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Overwhelmed by Data? This Tool Could Help - Page 2

Dec 19, 2007
By

Jeff Vance






Similarly, BPM can make mid-sized organizations much more efficient, since the various processes will be finite and manageable. For large enterprises, though, the value of BPM is less obvious, and when it is deployed, it’s often done so within specific information silos, minimizing the gains.

This is why analysts like Teubner have begun speculating about convergence. Of course, convergence is an overused buzzword for pretty much any technology trend, but with process and data management, convergence looks to be inevitable. BPM touches on a number of similar technology solutions, including business intelligence (BI), master data management (MDM), data governance, and total quality management (TQM).

As Forrester sees it, the most logical point of convergence is between BPM and MDM. Master data management (MDM) strives to make an enterprise’s disparate data sources “trustworthy.” For instance, most organizations have business-critical information scattered all over the place, in CRM, SFA, ERP, and collaborative applications. Data is often replicated from application to application with little coordination or consistency.


The value of BPM/MDM consolidation is obvious. The processes that govern data creation within any given application would be more predictable through BPM, while MDM would ensure the consistency of data across applications.

“The goal of MDM is bigger than just having a single source of true data in some repository,” said Rob Karel, a Forrester analyst who focuses on MDM. “What’s important is having true information delivered – and delivered in context.” In other words, it could be described as a service-oriented view of data. Why the data is being delivered and to whom will often change the “truth” of that data.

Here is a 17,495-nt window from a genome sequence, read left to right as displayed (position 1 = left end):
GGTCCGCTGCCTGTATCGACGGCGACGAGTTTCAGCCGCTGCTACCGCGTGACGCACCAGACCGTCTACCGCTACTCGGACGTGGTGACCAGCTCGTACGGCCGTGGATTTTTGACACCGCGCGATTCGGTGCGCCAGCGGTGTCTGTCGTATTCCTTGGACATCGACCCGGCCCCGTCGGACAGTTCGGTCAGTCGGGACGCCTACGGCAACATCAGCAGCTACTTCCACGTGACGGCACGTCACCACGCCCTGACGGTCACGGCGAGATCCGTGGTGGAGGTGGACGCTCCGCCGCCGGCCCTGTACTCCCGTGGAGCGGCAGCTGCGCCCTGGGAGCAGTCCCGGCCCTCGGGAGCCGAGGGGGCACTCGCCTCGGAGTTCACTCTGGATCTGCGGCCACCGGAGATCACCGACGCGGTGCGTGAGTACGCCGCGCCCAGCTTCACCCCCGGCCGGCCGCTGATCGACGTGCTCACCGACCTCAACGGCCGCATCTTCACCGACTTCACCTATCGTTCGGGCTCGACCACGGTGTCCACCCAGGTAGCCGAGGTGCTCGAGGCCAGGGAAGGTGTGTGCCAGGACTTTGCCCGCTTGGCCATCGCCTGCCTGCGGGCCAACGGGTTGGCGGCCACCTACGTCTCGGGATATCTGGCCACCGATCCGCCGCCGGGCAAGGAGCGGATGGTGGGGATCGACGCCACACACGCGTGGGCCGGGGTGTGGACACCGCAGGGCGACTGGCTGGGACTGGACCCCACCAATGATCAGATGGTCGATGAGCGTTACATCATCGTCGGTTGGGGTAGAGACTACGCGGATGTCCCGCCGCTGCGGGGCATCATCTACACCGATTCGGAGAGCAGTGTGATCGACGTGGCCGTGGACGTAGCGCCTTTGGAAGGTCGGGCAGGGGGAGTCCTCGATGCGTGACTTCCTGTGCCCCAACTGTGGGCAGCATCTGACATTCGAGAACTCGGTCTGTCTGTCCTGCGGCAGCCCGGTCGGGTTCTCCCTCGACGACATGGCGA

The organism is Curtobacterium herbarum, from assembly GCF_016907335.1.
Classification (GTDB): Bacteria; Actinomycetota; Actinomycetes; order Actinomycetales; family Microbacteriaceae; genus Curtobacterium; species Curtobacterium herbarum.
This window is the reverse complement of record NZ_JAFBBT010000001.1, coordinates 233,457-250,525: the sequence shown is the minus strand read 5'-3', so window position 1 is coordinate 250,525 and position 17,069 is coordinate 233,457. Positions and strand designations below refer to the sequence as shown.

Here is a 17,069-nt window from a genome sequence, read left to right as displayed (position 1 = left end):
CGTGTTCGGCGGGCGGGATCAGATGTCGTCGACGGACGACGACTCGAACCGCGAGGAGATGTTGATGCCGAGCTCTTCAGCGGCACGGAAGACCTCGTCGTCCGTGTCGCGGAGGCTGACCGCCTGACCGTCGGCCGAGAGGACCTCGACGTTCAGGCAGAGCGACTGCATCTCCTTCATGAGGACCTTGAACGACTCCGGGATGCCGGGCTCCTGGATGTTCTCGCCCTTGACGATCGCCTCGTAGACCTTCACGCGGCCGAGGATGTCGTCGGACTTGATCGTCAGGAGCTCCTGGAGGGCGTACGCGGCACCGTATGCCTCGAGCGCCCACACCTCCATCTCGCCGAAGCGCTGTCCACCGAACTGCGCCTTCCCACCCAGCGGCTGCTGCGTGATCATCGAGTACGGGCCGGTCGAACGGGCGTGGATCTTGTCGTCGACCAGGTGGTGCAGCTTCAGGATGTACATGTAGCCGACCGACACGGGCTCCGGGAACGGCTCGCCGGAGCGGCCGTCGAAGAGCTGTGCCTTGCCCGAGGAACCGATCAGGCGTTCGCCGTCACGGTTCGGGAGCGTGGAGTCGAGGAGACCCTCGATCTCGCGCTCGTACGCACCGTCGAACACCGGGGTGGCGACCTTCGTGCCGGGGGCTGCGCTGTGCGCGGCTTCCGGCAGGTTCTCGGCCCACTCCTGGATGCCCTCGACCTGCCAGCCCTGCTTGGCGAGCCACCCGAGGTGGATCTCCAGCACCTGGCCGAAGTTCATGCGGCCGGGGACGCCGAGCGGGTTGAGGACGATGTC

“However, we’re probably still five years away from real convergence,” Karel said. “MDM and BPM are both siloed initiatives today. Companies are focusing on just customer data, say, or on product or financial data.”

According to Teubner, there has already been a convergence of sorts within BPM. Originally, BPM grew out of two separate movements, one from IT that attempted to integrate separate applications (integration-centric BPM) and another from management that came from the workflow market (human-centric BPM).

“The tools of each are very similar,” Teubner said, “but the buyers are different.” And the reality is that the “buyers” greatly influence what tools fall under various technology umbrellas.

According to Karel, both management and IT are rethinking how organizations create and manage data. “Slowly the business side of the enterprise is noticing that they need to take a more active role in owning data. At the same time, IT is realizing that without the backing of business, their initiatives tend to under-deliver or fail outright.” The end result is that the real convergence needs to happen above the technology level. When IT and business management are more closely aligned, technologies like BPM and MDM will have a fighting chance to expand beyond data silos. “IT initiatives that engage the business, such as SOA, could unlock doors,” Karel predicted.

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